I lost it. She’s staring at the ground with a purposefully blank expression and Bruce wishes he could fix it. He wishes he could mend her broken heart, put a cast on it and set it free again when it’s well.
Yes, he says, careful to keep his voice level.
I never wanted to be a mother. That was always for other women. But... She trails off and Bruce says nothing. I never wanted it, she says and there’s purpose and force behind her words, so I shouldn’t care that it’s gone.
It’s not that simple, he says gently.
It should be.
Wouldn’t it be nice if we lived in a world where everything was as it should be? he jokes, but it only makes her look more grim.
Natasha. She looks up at him and for a moment he sees how she used to be, all edges and points, but it’s gone in a flash and her eyes become blank again. It’s okay to be upset about it. It would be traumatic no matter the circumstance.
I should be relieved.
You’d be heartless if you didn’t have mixed feelings about it.
I used to be, she says, her voice tinted with something that sounds too much like nostalgia.
I don’t think that’s true.
Her expression changes in the smallest way and Bruce reads confusion in her glance. Has she believed this whole time she didn’t have a heart? Then he gets it.
She’s been silent this whole time not because she didn’t want to talk about it, but because she didn’t know how. She’s not an emotional being; she really doesn’t have girlfriends to talk feelings with. She’s been trapped within herself. Alone. Bruce can’t even begin to fathom what she’s going through but that? That he can understand.
I’m sorry, he says and there’s horror in her stare.
Don’t, she snaps, forceful and controlled. No. Don’t be.
You lost someone close to you. Literally. I can’t even imagine what that’s like, but I’m so sorry.
Natasha shakes her head in short little bursts and gets to her feet, fleeing.
But the next day she comes back and she offers to help with his work, so he figures they’re okay.
Steve discovers frozen yogurt and falls completely in love with it.
It’s like ice cream! he tells Natasha, who’s fiddling with her cup of coffee. Except better! It’s so smooth. You have to try it. You’ve probably had it. Have you had it?
You have to try it. Want to come?
Didn’t you just have some? she asks and there’s a hint of her old skepticism.
Oh. Well. Yeah. You’re right. He feels a blush creep up his neck. It was really good and he got carried away. He begins to leave the kitchen. Maybe another time.
No, she says and he stops. She stands. We can go.
You’re going to love it! he cries and her lips quirk up ever so slightly.
It’s not until they’re outside that he realizes this is probably a terrible idea. Natasha hasn’t left the tower in weeks and the media is going wild over it. Halfway there, a camera flashes and Natasha’s face, which had been more relaxed than it had been since the kidnapping, closes off.
Miss Romanoff, there are rumors about your— a young reporter starts to say, but Steve is having none of it. He’s tired of seeing her forlorn and upset, not that he blames her of course, and he refuses to let this reporter bring her back to that dark place, so he sort of impulsively decks him.
Steve feels bad about it moments later, after he’s splayed out across the pavement, holding a gushing nose. But Natasha’s laughing. Really laughing. Wide smiled, shoulders shaking laughing. He hasn’t seen her smile in months and he can’t really remember her laughing ever, but it’s such a lovely sound that he starts laughing too. The reporter clambers up and runs off, screaming that they’re psychos, but that just makes them laugh harder.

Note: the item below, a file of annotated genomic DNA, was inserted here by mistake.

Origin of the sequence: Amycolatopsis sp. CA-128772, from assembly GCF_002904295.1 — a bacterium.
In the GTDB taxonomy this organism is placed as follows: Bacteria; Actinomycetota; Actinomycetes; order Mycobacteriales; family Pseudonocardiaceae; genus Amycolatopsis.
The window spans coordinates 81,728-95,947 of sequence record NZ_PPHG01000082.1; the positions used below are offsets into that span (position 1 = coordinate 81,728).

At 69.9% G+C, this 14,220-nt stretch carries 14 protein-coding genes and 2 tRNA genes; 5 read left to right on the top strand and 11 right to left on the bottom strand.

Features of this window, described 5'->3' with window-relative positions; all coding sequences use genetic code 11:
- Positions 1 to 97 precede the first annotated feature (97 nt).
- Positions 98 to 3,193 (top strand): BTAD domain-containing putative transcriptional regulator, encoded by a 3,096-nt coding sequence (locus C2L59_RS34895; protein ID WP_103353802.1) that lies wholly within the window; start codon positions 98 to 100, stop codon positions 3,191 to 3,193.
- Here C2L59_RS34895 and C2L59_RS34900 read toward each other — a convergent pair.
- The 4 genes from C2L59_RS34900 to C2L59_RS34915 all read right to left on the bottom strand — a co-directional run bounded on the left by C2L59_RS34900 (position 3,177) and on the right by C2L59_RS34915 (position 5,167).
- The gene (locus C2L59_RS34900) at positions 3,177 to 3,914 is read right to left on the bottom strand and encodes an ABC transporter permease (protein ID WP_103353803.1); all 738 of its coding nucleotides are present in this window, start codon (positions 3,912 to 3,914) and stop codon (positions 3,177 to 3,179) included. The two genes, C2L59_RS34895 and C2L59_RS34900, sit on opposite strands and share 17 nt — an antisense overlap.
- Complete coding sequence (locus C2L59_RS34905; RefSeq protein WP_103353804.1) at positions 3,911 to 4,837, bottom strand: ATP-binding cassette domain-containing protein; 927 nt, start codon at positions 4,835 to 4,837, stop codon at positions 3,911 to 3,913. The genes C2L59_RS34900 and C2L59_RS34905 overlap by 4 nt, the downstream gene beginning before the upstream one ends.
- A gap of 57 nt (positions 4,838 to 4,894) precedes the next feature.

They’re still giggling when they get their frozen yogurt and Steve was right: Natasha does love it.
The next day, Steve hears her call his name from the kitchen. He leaps off the couch, nearly toppling Tony, and he finds her sitting at the table, holding a newspaper. Clint is looking between them, expression caught between suspicious and worried.
Yeah? Steve answers.
I think I’m craving frozen yogurt, she says and lays down the paper, which displays the bold headline “SUPERHEROES OR MENACES?” and a picture of them laughing with a blood splattered reporter in the background. He barks out a laugh, nearly startling Clint off of his chair, and Natasha smiles.
The group is lulled into a false sense of security. She’s started spending some time alone again and her snarky off hand comments begin to come more frequently. So they think she’s doing okay. She’s moving forward. Everything will go back to normal.
These reptile things invade New York and the Avengers are called in to deal with it. It’s more of a nuisance than anything, but, seriously, what the hell is this world coming to?
The battle is basically over, just a few stragglers trying to take down anything they can. One knocks Natasha off her feet as it throws a car at a building and a dark look unlike anything they’d ever seen before crosses her face.
See, Natasha has always been the one for neat, clean kills. She doesn’t like to get emotionally involved in taking down her targets, preferring to get the job as effectively and quickly as possible.
So when she grabs that thing with her infamous thigh hold and slams it down to the ground, they aren’t surprised. When she grabs a long, sharp knife and cuts its head off, they raise an eyebrow. When she stabs the clearly dead creature in the chest and drags the knife down, essentially gutting it, they’re a little uneasy. But when she begins to repeatedly stab the organs of the gutted, decapitated thing, they realize that they’ve made a terrible miscalculation.
Natasha, Clint says gently and she looks up, startled, as though she didn’t know where she was. She looks down and sees the mess of amphibian goop and blood and drops her knife, stumbling backwards and staring at her handiwork. Let’s go home.
The ride home is too quiet and she peels off as soon as she can, heading straight for her shower. The rest part silently, each wondering how he could have been so stupid.